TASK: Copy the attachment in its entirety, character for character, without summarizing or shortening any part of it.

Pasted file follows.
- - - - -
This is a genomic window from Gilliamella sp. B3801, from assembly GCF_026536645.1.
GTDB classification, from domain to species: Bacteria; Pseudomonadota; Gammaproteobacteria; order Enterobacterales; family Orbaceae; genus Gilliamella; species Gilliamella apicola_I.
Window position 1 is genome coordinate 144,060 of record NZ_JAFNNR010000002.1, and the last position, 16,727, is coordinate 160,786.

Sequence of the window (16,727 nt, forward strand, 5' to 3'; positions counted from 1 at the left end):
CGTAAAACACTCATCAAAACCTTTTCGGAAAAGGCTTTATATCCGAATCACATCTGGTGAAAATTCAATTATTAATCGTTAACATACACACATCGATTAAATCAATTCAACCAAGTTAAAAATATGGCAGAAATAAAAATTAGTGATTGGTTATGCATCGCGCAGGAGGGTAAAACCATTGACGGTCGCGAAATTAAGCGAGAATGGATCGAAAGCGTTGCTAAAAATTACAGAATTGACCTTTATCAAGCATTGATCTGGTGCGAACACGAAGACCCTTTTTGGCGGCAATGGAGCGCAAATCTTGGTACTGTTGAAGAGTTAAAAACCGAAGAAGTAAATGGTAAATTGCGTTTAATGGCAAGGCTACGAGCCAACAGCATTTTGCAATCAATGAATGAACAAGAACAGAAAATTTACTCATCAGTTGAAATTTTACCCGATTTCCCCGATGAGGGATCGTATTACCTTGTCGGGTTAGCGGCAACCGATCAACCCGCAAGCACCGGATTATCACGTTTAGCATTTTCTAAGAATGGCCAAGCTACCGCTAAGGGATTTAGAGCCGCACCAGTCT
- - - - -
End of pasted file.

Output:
This is a genomic window from Gilliamella sp. B3801, from assembly GCF_026536645.1.
GTDB classification, from domain to species: Bacteria; Pseudomonadota; Gammaproteobacteria; order Enterobacterales; family Orbaceae; genus Gilliamella; species Gilliamella apicola_I.
Window position 1 is genome coordinate 144,060 of record NZ_JAFNNR010000002.1, and the last position, 16,727, is coordinate 160,786.

Sequence of the window (16,727 nt, forward strand, 5' to 3'; positions counted from 1 at the left end):
CGTAAAACACTCATCAAAACCTTTTCGGAAAAGGCTTTATATCCGAATCACATCTGGTGAAAATTCAATTATTAATCGTTAACATACACACATCGATTAAATCAATTCAACCAAGTTAAAAATATGGCAGAAATAAAAATTAGTGATTGGTTATGCATCGCGCAGGAGGGTAAAACCATTGACGGTCGCGAAATTAAGCGAGAATGGATCGAAAGCGTTGCTAAAAATTACAGAATTGACCTTTATCAAGCATTGATCTGGTGCGAACACGAAGACCCTTTTTGGCGGCAATGGAGCGCAAATCTTGGTACTGTTGAAGAGTTAAAAACCGAAGAAGTAAATGGTAAATTGCGTTTAATGGCAAGGCTACGAGCCAACAGCATTTTGCAATCAATGAATGAACAAGAACAGAAAATTTACTCATCAGTTGAAATTTTACCCGATTTCCCCGATGAGGGATCGTATTACCTTGTCGGGTTAGCGGCAACCGATCAACCCGCAAGCACCGGATTATCACGTTTAGCATTTTCTAAGAATGGCCAAGCTACCGCTAAGGGATTTAGAGCCGCACCAGTCT